If you’re seeking fine sand and sheltered waters, then look no further than Platja de Montgó. This crescent-shaped beach sits in an urban area on the border between L’Escala and L’Estartit. On one side, you have a headland built up with houses, hotels, and the historic watch tower. Then on the other side are more hotels, greenery, and a walking trail. Enjoy a meal at the nearby restaurants, hire a sun lounge (seven euros), or water sports equipment. The beach has mobility access, and the shallow, gently sloping waters are ideal for children. However, there are rocky sections, so reef shoes are recommended. It’s generally less crowded than other beaches in Costa Brava; however, it still draws numbers in summer. There’s a mix of paid and free parking in various locations around the town.
27. Platja del Rec del Molí
Dog lovers will enjoy a visit to Platja El Rec del Moli in L’Escala. This fine sand beach is 300 meters long and split in half, with one section dedicated to humans and the other to their four-legged friends. It’s often uncrowded, and there’s a lot of space to relax. While the fine sand is soft and the water has a gentle slope, there are rocks on the seabed, so it’s best to paddle with reef shoes. Additionally, the southern (doggo) end has a creek running into the water, which can cause cloudy water. While there’s a walking path through the pine woods along the sand dunes, there aren’t many facilities other than a seasonal beach bar. Parking is close by and costs five euros for six hours; otherwise, you can also walk from the northern end of L’Escala along a coastal track.
28. Les Muscleres Platja
At the southern end of the Gulf of Roses and five kilometers from the L’Escala city center is Les Muscleres Platja. It lies in front of the Ruïnes d’Empúries, an ancient, excavated Greco-Roman city. Besides this, it’s also famed for the pine trees that grow right to the beach, the clear blue water, and the sandy beach. The water is calm and safe in good weather, but when the winds pick up, it can get quite choppy with strong currents. Bring your snorkel gear to explore submerged rocks and marine life. There is a beach bar open in summer and a restaurant nearby; however, you’ll need to bring your own umbrellas or chairs as there are no hire facilities. Parking is available for 15 euros per day, or 1.5 euros per hour. Alternatively, you can walk along the pretty track from Platja del Rec, where there’s more parking.
29. Platja Nova
Towards the northern end of the Costa Brava, you’ll find Platja Nova in the coastal town of Roses. It measures 460 meters long and 35 meters wide with fine golden sand. That means there’s plenty of space to spread out and relax, even in summer. It’s an urban beach backed by a wide, palm-tree dotted promenade that adds a laid-back tropical feel. Across the road, you’ll find hotels, restaurants, bars, and shops. Meanwhile, beach facilities include showers, bathrooms, sun lounge hire, boat hire, and reduced mobility access with ramps and walkways. When it comes to swimming, it’s a gentle slope into the sea, making it ideal for little oens. Lastly, there’s a mix of free and metered parking on the streets near the beach, plus parking lots further back.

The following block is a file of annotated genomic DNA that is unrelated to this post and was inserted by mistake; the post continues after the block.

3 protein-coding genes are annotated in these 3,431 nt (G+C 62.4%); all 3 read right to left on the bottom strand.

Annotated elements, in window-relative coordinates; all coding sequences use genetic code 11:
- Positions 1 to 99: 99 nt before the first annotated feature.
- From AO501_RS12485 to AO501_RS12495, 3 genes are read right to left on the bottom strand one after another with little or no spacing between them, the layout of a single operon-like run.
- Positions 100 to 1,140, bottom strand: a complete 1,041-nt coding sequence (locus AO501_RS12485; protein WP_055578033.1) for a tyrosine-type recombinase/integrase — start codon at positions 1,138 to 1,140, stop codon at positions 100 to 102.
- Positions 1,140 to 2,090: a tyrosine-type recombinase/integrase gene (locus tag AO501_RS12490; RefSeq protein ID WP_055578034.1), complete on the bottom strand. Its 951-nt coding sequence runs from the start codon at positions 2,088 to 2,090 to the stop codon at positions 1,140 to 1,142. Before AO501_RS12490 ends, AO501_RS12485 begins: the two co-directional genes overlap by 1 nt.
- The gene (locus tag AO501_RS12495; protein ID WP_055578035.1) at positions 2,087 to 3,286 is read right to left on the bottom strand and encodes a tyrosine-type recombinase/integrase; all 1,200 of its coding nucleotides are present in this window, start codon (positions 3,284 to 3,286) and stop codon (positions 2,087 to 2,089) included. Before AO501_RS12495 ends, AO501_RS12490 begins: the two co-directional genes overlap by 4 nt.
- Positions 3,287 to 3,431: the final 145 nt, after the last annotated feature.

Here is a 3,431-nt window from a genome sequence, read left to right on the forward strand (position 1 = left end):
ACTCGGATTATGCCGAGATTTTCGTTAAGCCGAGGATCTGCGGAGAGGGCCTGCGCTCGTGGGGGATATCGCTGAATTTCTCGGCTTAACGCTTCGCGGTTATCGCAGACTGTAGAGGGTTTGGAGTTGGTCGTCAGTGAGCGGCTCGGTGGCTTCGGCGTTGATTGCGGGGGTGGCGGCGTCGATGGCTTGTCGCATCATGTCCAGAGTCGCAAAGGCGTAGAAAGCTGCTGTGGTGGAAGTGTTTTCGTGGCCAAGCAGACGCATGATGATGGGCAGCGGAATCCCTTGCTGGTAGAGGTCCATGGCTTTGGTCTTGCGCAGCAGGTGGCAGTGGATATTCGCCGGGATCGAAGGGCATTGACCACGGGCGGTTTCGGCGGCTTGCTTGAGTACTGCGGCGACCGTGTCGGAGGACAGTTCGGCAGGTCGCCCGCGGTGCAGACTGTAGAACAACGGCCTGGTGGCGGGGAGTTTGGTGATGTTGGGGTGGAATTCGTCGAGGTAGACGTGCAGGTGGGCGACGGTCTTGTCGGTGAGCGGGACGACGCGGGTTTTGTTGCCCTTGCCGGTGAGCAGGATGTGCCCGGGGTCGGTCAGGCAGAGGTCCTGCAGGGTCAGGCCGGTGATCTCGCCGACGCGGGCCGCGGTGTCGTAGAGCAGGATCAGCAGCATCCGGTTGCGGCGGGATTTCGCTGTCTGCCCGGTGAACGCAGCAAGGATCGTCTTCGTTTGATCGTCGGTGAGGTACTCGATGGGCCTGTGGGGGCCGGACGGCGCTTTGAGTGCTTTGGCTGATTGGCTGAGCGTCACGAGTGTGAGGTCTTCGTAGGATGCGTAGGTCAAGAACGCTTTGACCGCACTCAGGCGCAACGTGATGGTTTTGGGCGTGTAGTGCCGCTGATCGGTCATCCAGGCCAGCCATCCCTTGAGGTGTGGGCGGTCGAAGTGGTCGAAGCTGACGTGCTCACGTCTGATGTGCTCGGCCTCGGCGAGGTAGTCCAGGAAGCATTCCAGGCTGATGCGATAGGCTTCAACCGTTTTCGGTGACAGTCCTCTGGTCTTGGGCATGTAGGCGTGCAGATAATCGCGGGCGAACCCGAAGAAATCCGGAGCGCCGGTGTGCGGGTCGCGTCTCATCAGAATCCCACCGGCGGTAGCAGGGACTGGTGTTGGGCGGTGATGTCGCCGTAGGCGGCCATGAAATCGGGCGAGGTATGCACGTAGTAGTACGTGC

30. Platja del Ros
If you’re in Cadaqués and looking for a local beach, then Platja del Ros is perfect. It’s a residential beach located one kilometer from the town center and can be accessed by a path along the seafront. There’s also free parking close by, so it can get crowded during the peak season. The protected waters, which have a shallow slope, are great for kids. The beach is a mix of sand and pebbles, while the seabed has larger rocks. Finally, there are very few facilities; however, at the other end of the same bay, less than 300 meters away, there is a beach bar operating in the summer.
Costa Brava Beach Map
Costa Brava Beaches FAQs
Are the beaches nice in Costa Brava?
The beaches in Costa Brava a lovely. Many have crystalline blue waters that are perfect for swimming. Like many European beaches, the sand will generally be coarse and grainy or pebbly, so it’s good to know what to expect. Most of the beaches in Costa Brava are connected by the Cami de Ronda, a coastal track built in the 19th century. Keep in mind that summer is the busiest time at the beach, especially in August when many locals take holidays on the coast.
Does Costa Brava have sandy beaches?
Costa Brava does have some sandy beaches, though it’s not the fine silica white sand you’d find in other places around the world like Australia, the Maldives, or Pacific Islands. Instead, it tends to be coarser and more golden in color. However, some beaches, such as Platja de La Fosca and Platja de Pals, offer finer sand.
Can you swim in Costa Brava?
Yes, you can swim in Costa Brava. Many of the best beaches are located in protected bays or coves, so they have few waves or currents. However, some beaches can have a steep drop from the beach into the water, so be mindful when entering or exiting. There are also a lot of beaches that are patrolled by lifeguards in the summer to keep everyone extra safe.
Where does Costa Brava start and end?
Costa Brava starts in the south at the town of Blanes, northeast of Barcelona. It extends all the way up to Port Bou in the north at the French Border.